I was deeply troubled by a 20 year limited premium policy that bought from NTUC Income 2 years ago. I bought the policy for my daughter to provide her with lifetime coverage by paying the policy premium for 20 years.
Recently, NTUC Income no longer accept new policy for the product and was replaced it with a similar limited premium product called Revo Life. My agent said that my existing policy is inferior to the new Revo Life:
1. My existing policy is more costly for the same amount of coverage
2. Revo Life took a much shorter period to breakeven
3. Revo Life provides extra benefit of 3X payments on accident coverage.
Why is the original product more costly with less coverage, where the contract already specified the % of premium that represented the distribution cost in maintaining the policy.
Could this be due to some miscalculation that caused the higher cost in initial policy?
As the consumer has not been notify of this difference, people who purchase the original 20 years limited will continue to pay more for less for the remaining year!
Do you think the consumer have the right to ask for some kind of bridging arrangement to the newer policy with minimum loss? I was suggested by the underwriter (through my agent) that I should cancel my policy (with a huge loss of course) and buy the new policy. Do you think this is a fair suggestion?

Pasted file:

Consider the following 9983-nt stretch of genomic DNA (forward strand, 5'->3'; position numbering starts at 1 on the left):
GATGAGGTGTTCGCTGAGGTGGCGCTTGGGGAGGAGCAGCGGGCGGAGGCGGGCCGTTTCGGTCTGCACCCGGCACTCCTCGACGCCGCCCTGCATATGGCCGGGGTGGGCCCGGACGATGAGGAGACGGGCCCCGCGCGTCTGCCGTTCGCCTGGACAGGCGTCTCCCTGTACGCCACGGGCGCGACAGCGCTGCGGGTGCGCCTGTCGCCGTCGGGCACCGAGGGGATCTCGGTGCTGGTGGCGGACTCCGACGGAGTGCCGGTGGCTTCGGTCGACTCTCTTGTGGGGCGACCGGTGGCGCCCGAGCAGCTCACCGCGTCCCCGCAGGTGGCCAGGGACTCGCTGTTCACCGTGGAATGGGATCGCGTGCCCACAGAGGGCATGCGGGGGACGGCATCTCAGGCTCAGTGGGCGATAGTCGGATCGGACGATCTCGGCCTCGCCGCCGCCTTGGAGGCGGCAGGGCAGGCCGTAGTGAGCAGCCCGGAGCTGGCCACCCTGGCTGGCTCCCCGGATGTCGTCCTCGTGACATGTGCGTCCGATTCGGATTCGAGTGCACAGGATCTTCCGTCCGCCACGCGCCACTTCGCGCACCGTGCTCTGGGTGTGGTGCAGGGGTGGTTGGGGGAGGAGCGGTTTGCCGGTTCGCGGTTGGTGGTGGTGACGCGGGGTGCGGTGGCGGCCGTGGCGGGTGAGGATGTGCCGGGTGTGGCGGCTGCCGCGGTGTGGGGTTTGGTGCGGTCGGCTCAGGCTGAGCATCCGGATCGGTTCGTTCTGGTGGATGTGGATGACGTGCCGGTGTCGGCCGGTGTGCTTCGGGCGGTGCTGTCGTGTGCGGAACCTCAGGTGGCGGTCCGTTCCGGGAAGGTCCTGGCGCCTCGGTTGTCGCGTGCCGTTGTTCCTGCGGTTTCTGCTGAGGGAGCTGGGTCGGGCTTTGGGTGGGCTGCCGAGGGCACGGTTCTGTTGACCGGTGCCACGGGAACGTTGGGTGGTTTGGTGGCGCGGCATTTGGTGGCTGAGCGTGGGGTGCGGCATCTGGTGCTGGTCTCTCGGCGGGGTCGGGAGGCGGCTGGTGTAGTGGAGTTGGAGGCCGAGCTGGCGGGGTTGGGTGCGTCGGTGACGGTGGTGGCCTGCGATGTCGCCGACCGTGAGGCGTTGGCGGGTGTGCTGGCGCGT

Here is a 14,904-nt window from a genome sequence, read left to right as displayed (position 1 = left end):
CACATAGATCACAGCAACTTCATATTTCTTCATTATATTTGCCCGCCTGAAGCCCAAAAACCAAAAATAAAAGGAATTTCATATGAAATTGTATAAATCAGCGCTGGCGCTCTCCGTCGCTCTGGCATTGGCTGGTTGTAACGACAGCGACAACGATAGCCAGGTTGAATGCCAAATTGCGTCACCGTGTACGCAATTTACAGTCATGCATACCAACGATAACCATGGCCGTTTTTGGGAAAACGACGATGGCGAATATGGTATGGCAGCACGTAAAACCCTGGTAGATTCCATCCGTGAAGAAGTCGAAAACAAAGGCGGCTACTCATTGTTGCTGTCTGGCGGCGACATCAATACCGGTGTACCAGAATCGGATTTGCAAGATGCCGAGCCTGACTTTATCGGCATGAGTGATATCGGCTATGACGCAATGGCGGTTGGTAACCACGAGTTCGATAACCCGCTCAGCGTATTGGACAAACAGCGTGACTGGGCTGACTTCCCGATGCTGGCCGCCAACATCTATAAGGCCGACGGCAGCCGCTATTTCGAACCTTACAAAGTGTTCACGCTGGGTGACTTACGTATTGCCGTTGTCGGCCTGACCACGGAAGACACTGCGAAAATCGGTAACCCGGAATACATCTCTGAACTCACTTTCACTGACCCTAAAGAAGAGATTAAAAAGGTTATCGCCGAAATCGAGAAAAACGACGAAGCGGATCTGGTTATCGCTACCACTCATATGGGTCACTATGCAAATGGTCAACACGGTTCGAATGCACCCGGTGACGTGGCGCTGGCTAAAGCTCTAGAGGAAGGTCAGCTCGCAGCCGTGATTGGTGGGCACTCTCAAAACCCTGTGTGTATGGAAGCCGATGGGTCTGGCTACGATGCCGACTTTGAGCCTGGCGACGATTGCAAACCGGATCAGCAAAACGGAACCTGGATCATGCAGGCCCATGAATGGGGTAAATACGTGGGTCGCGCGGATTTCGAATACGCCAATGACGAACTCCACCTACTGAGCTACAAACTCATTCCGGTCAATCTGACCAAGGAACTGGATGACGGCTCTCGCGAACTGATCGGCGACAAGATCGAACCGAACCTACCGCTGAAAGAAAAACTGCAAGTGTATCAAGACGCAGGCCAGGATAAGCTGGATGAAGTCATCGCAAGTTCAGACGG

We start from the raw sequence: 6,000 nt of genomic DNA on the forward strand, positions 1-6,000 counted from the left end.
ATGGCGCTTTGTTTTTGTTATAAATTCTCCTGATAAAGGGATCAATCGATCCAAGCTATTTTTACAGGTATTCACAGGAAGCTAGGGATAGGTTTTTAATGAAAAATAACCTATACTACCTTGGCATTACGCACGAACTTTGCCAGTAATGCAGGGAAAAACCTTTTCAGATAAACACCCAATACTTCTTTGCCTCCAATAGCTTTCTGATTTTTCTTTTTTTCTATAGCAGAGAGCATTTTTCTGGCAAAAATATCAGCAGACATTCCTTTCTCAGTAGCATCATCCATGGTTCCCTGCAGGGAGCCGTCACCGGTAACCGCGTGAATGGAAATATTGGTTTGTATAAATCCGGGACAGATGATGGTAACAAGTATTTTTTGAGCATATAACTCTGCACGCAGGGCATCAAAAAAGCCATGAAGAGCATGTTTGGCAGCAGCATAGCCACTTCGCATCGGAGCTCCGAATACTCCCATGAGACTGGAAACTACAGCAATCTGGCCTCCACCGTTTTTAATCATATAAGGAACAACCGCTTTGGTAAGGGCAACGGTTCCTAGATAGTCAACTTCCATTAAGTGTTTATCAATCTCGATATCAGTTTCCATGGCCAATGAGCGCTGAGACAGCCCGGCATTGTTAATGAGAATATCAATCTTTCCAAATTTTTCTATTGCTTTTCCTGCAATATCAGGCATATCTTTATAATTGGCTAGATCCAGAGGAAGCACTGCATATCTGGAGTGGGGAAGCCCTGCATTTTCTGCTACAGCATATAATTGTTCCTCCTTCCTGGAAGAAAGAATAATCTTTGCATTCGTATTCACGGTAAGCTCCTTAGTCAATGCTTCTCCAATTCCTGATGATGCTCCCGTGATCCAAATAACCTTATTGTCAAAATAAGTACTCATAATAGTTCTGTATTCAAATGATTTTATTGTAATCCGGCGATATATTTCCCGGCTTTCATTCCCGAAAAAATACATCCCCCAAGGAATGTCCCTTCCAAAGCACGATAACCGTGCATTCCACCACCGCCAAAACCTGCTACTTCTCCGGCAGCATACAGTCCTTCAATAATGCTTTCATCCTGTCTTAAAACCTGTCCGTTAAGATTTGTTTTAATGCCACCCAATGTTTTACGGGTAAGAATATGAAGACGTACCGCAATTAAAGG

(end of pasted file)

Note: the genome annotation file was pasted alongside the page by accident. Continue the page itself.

You should ask the agent to present a detailed comparison of the cash value of the old policy and the new policy after 5, 10, 15, 20 years and the premium. You can read the FAQ in my website, www.tankinlian.com/faq
You should also consider this point. By stopping the old policy and taking a new policy, you are suffering the high front end charge again (which can take up more than one year of your savings).
Normally, it is unethical for an agent to advise a client to stop an old policy and take up a new policy, as it is against the interest of the client. This is called "twisting a policy". You can lodge a complaint to NTUC Income against this unethical practice.
It is not correct for an insurance company to introduce a new product that offer a better return compared to an old product. This is unfair to existing customers. It is their duty to ensure that existing customers are given a fair return, through higher bonus, compared to new customers. You can ask NTUC Income's management to give their comment on this point.
You can also raise this matter with the Monetary Authority of Singapore. They will ask NTUC Income to give you an explanation. If you are not satisfied with the reply, you can discuss with MAS.